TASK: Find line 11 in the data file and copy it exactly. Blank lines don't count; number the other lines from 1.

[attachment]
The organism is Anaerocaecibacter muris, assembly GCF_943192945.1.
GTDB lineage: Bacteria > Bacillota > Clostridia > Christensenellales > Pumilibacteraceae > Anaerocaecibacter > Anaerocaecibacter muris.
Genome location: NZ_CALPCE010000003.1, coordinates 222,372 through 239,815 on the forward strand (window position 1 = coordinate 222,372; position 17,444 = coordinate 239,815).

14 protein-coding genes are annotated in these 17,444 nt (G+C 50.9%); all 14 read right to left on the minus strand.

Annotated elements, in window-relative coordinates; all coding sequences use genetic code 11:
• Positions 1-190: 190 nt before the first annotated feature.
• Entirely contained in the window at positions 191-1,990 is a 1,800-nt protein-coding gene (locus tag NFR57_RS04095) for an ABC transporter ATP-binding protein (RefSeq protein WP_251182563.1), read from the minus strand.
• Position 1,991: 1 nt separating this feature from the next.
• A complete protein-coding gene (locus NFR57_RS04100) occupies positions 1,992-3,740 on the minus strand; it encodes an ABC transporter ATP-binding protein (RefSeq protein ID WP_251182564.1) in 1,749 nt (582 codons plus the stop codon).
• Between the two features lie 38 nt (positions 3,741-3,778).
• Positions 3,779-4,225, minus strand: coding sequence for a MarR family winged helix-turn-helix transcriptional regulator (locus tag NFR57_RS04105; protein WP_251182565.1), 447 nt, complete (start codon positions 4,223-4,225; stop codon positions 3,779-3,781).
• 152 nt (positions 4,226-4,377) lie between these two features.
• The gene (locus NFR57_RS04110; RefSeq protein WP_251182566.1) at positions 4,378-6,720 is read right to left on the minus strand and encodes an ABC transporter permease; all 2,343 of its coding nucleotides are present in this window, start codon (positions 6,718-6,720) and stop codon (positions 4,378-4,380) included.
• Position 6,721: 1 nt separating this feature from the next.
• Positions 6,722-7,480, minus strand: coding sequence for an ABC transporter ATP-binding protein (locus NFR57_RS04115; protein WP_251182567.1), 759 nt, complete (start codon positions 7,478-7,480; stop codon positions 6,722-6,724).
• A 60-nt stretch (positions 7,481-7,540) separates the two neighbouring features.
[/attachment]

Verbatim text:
• Positions 3,779-4,225, minus strand: coding sequence for a MarR family winged helix-turn-helix transcriptional regulator (locus tag NFR57_RS04105; protein WP_251182565.1), 447 nt, complete (start codon positions 4,223-4,225; stop codon positions 3,779-3,781).